“Breaking the pulse of a steady beat
Pleading for sanity”
I couldn’t have done this if I didn’t have the support of the men and women in my life.
I hid this for years because I knew I didn’t have a safe space to detonate this bomb.
I had people surrounding me who had the same or more skeletons in their closets, and they had resigned themselves to holding their secrets and not truly being authentic to themselves.
And that’s the bottom line, I was portraying myself as a man who couldn’t get forgiveness, who was living in the shadow of his mistakes, who reveled in the role of outcast. It was an act, an act I was sick of playing, and I had to throw off the makeup and costumes to become the man I want to be.
After the very light fanfare of all the things I’ve done to unload this burden the past two weeks, I had a chance to have some time hiking by myself, to really look at my decision and what it has resulted in.
I looked in my bathroom mirror, at the man staring back at me, a man I could not look in the eye for the past 9 years, because I was ashamed of his actions. But, recently, I’ve stared at him, I’ve smiled at him, I’ve told him I love him, because he’s human, he’s made mistakes, and he is worthy of forgiveness, even from his future self.
And every morning, of every day since letting those balloons go, since putting down the weight, since releasing the gorilla back into the wild, I have stared back at my reflection with a newfound love and respect for the man that’s trying to make his life better, trying to rectify his past, and trying to be a good man for his family, his kids, and his brothers.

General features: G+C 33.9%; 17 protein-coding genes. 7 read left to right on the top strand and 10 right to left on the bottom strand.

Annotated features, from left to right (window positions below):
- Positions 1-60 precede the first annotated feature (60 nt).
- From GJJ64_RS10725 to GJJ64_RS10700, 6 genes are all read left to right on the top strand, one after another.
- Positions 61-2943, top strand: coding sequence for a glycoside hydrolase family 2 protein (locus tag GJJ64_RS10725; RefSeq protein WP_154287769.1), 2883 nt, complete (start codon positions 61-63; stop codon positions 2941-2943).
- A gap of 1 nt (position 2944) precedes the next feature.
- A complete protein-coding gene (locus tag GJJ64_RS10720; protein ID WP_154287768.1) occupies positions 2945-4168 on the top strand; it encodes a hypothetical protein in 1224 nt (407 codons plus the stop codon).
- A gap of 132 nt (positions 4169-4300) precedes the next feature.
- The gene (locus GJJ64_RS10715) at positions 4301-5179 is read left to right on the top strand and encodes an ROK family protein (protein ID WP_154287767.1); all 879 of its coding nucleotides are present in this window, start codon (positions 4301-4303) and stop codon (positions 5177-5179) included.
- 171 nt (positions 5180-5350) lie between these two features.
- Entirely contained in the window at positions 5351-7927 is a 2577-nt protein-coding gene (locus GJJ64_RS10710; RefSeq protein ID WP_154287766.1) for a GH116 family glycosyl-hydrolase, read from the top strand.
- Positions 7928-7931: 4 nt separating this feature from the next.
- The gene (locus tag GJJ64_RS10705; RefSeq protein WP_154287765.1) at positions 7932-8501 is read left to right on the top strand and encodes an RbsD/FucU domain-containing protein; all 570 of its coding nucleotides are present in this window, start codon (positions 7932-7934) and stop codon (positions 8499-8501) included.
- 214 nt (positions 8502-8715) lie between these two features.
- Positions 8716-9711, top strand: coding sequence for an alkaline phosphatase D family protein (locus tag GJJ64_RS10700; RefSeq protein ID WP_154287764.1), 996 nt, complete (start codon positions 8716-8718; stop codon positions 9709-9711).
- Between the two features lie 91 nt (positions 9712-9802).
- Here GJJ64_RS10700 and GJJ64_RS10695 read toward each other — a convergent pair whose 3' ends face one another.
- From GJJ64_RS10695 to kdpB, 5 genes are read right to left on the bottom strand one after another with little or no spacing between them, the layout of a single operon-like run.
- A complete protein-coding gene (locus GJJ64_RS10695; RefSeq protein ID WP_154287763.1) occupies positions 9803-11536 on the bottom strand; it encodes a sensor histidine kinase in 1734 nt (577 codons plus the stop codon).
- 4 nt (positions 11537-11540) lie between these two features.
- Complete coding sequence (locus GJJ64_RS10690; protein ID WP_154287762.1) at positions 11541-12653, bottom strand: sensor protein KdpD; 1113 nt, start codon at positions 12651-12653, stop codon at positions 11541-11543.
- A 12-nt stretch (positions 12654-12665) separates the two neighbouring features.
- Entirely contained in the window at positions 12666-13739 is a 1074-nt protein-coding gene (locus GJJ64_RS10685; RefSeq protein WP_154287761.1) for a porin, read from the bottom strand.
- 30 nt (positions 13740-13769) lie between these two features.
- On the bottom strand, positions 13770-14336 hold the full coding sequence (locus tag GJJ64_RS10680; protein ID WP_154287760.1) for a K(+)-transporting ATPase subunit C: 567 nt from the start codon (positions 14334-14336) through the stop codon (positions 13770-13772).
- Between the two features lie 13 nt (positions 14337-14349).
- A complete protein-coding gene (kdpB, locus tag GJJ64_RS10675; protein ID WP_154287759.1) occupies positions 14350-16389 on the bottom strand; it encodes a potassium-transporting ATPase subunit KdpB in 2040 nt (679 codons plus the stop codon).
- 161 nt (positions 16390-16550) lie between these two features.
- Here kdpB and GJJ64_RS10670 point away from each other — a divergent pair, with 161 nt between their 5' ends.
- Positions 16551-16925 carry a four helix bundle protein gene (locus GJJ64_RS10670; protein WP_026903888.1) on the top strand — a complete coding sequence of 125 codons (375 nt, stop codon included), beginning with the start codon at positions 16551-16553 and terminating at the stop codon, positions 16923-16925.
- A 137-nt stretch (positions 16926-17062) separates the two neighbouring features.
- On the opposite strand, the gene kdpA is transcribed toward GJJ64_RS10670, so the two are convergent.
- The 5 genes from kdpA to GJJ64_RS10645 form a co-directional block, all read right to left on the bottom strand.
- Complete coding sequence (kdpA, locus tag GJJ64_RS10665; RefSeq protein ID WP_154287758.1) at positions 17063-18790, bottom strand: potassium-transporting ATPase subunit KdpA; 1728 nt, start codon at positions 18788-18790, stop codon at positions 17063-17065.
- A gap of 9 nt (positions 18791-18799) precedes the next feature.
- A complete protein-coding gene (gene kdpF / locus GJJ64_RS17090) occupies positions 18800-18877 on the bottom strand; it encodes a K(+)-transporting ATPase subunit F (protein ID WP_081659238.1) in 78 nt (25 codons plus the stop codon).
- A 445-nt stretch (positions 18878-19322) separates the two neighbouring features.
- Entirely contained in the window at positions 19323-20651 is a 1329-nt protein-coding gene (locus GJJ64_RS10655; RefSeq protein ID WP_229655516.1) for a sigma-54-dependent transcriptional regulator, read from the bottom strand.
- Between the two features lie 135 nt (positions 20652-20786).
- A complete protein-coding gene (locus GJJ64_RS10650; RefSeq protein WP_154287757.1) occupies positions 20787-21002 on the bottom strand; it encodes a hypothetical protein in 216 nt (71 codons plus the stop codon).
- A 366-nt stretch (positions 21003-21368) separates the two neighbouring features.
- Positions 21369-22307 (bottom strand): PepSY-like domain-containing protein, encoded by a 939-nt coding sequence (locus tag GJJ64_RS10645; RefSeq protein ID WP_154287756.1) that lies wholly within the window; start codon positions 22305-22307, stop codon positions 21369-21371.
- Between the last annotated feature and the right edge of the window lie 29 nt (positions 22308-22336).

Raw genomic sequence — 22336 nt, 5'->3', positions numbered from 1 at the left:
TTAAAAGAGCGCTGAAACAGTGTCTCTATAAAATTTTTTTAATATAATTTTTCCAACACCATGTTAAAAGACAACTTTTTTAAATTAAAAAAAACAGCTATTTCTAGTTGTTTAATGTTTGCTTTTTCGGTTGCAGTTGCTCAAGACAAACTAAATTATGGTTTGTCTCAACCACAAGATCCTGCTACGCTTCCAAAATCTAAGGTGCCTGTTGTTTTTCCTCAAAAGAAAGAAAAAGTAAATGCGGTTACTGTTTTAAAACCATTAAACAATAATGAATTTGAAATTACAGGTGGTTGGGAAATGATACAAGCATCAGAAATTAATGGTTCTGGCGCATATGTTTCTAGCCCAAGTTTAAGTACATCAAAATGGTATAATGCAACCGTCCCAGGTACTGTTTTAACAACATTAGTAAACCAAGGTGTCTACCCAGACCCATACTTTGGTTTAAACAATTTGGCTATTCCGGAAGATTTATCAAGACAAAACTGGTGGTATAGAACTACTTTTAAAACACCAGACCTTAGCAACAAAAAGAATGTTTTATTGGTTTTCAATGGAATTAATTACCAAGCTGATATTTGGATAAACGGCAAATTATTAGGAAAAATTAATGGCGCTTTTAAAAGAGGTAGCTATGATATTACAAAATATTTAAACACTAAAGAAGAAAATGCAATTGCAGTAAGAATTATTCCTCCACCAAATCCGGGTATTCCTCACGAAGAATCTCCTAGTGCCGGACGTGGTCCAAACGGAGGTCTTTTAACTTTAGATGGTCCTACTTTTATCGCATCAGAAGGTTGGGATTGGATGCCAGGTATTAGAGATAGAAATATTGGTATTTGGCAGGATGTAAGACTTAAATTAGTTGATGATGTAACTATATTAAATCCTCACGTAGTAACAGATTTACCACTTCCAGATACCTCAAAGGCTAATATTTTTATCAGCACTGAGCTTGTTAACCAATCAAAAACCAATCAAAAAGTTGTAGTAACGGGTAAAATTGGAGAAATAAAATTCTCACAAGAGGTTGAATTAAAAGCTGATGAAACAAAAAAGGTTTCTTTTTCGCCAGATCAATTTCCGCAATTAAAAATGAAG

The lesson here is simple: make peace with your past.
Make peace with the mistakes you made because you didn’t know what to do.
Make peace with the fact that the situation you were in was not in your control, and while making the wrong choices, you have to understand that you aren’t perfect and you won’t be.
Make peace with the war inside yourself. Both sides are fighting a battle for your sanity. You can’t continue to carry this weight and say it’s no big deal.
You need to wake up this ghost, and exorcise it from your life. The guilt and shame you feel, no matter how long you’ve felt it, can’t be ignored without affecting you in all you do. Even if you think it won’t, even if you think it doesn’t, it’s there, tapping you on the shoulder.
Get it out, safely, smartly, and take the steps to let it all go.
The more you can make peace with your past, the brighter your future.